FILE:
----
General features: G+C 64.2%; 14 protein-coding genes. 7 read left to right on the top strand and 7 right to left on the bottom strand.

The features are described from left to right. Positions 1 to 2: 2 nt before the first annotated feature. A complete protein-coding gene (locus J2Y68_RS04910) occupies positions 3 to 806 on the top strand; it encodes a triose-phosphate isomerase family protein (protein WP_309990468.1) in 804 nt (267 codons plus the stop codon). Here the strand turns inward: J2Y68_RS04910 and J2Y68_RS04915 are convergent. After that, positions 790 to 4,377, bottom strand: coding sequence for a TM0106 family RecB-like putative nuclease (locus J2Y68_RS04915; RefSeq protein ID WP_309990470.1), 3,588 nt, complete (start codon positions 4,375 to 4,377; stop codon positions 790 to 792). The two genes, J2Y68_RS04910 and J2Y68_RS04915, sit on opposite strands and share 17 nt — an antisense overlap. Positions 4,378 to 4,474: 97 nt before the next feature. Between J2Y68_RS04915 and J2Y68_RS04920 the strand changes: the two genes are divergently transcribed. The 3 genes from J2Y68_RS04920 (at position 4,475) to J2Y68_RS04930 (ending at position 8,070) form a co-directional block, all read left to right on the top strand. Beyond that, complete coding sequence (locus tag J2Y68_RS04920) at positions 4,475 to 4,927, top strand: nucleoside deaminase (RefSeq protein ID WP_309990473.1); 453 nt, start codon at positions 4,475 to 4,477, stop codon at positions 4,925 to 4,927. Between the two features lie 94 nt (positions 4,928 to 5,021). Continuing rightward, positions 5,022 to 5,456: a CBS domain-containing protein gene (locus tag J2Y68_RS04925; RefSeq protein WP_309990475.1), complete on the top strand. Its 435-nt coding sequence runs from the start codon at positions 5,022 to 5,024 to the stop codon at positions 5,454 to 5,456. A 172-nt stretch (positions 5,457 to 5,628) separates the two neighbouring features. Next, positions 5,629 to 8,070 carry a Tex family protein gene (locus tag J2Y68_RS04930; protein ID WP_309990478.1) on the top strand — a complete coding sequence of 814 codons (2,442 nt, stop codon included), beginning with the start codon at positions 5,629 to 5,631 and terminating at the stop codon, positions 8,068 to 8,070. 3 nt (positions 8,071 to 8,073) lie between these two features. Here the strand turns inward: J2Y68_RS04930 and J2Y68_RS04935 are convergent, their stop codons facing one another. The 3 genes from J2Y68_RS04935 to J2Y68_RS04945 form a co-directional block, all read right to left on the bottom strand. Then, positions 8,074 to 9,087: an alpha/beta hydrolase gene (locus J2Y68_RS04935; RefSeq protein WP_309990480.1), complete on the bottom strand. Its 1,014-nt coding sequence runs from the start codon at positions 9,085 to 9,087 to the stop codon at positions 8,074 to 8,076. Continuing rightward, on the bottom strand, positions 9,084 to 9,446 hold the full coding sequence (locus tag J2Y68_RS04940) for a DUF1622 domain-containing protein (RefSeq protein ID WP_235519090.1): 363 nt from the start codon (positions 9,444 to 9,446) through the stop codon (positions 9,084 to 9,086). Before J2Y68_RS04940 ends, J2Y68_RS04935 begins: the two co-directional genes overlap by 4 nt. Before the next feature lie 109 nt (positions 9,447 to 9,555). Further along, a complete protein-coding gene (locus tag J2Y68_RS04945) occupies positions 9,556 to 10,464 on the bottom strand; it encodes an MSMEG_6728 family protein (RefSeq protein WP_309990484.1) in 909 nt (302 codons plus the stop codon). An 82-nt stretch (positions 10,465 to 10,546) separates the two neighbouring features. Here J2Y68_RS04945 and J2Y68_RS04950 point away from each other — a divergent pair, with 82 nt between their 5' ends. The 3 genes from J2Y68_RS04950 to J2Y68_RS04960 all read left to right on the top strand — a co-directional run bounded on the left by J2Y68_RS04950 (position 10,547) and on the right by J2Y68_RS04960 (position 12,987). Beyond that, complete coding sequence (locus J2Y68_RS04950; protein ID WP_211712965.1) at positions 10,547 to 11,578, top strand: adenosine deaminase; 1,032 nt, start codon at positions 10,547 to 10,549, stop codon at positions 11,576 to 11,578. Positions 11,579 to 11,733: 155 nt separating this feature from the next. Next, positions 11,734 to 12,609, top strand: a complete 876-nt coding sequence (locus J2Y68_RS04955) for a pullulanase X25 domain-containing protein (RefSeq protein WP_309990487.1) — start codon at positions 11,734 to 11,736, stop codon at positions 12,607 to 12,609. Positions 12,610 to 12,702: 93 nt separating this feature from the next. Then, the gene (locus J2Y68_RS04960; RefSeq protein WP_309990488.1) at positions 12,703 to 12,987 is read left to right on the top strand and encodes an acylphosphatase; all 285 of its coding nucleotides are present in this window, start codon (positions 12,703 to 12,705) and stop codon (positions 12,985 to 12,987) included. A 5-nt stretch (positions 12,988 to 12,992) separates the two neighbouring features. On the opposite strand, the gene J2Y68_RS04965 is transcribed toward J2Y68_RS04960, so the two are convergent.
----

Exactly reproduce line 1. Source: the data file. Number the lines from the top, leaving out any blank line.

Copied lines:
General features: G+C 64.2%; 14 protein-coding genes. 7 read left to right on the top strand and 7 right to left on the bottom strand.